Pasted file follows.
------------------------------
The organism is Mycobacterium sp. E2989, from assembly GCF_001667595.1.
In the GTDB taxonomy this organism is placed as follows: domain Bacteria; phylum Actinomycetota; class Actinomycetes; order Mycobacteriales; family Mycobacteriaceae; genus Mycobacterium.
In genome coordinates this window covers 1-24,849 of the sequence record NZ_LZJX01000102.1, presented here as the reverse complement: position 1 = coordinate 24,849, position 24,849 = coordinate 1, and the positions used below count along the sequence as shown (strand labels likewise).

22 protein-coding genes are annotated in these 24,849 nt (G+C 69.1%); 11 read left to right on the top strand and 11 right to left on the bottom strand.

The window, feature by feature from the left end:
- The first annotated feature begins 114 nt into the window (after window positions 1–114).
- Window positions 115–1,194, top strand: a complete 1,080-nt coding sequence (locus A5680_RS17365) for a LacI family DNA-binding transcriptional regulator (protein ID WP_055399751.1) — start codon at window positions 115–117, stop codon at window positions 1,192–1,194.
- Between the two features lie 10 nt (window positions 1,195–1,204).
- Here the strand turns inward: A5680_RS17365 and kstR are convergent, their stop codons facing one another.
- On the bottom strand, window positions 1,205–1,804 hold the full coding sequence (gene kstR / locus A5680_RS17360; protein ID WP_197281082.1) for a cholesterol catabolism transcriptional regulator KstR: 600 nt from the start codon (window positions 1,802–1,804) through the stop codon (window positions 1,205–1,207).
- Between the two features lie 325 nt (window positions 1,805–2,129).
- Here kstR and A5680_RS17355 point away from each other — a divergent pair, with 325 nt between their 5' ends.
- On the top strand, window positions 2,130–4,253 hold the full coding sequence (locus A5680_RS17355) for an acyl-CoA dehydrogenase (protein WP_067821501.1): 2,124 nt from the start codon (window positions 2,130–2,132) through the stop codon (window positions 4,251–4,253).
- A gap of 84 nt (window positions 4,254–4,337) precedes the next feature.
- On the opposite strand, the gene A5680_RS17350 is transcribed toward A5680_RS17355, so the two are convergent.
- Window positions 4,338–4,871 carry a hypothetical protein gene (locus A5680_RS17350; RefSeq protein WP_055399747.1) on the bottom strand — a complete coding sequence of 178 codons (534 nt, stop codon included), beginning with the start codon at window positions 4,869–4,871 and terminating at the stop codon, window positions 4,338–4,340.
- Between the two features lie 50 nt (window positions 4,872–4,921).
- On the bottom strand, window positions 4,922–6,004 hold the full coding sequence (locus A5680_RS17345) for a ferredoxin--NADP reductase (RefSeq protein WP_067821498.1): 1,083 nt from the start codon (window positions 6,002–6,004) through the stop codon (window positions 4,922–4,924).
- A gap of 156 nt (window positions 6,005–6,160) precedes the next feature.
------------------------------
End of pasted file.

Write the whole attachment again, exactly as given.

The organism is Mycobacterium sp. E2989, from assembly GCF_001667595.1.
In the GTDB taxonomy this organism is placed as follows: domain Bacteria; phylum Actinomycetota; class Actinomycetes; order Mycobacteriales; family Mycobacteriaceae; genus Mycobacterium.
In genome coordinates this window covers 1-24,849 of the sequence record NZ_LZJX01000102.1, presented here as the reverse complement: position 1 = coordinate 24,849, position 24,849 = coordinate 1, and the positions used below count along the sequence as shown (strand labels likewise).

22 protein-coding genes are annotated in these 24,849 nt (G+C 69.1%); 11 read left to right on the top strand and 11 right to left on the bottom strand.

The window, feature by feature from the left end:
- The first annotated feature begins 114 nt into the window (after window positions 1–114).
- Window positions 115–1,194, top strand: a complete 1,080-nt coding sequence (locus A5680_RS17365) for a LacI family DNA-binding transcriptional regulator (protein ID WP_055399751.1) — start codon at window positions 115–117, stop codon at window positions 1,192–1,194.
- Between the two features lie 10 nt (window positions 1,195–1,204).
- Here the strand turns inward: A5680_RS17365 and kstR are convergent, their stop codons facing one another.
- On the bottom strand, window positions 1,205–1,804 hold the full coding sequence (gene kstR / locus A5680_RS17360; protein ID WP_197281082.1) for a cholesterol catabolism transcriptional regulator KstR: 600 nt from the start codon (window positions 1,802–1,804) through the stop codon (window positions 1,205–1,207).
- Between the two features lie 325 nt (window positions 1,805–2,129).
- Here kstR and A5680_RS17355 point away from each other — a divergent pair, with 325 nt between their 5' ends.
- On the top strand, window positions 2,130–4,253 hold the full coding sequence (locus A5680_RS17355) for an acyl-CoA dehydrogenase (protein WP_067821501.1): 2,124 nt from the start codon (window positions 2,130–2,132) through the stop codon (window positions 4,251–4,253).
- A gap of 84 nt (window positions 4,254–4,337) precedes the next feature.
- On the opposite strand, the gene A5680_RS17350 is transcribed toward A5680_RS17355, so the two are convergent.
- Window positions 4,338–4,871 carry a hypothetical protein gene (locus A5680_RS17350; RefSeq protein WP_055399747.1) on the bottom strand — a complete coding sequence of 178 codons (534 nt, stop codon included), beginning with the start codon at window positions 4,869–4,871 and terminating at the stop codon, window positions 4,338–4,340.
- Between the two features lie 50 nt (window positions 4,872–4,921).
- On the bottom strand, window positions 4,922–6,004 hold the full coding sequence (locus A5680_RS17345) for a ferredoxin--NADP reductase (RefSeq protein WP_067821498.1): 1,083 nt from the start codon (window positions 6,002–6,004) through the stop codon (window positions 4,922–4,924).
- A gap of 156 nt (window positions 6,005–6,160) precedes the next feature.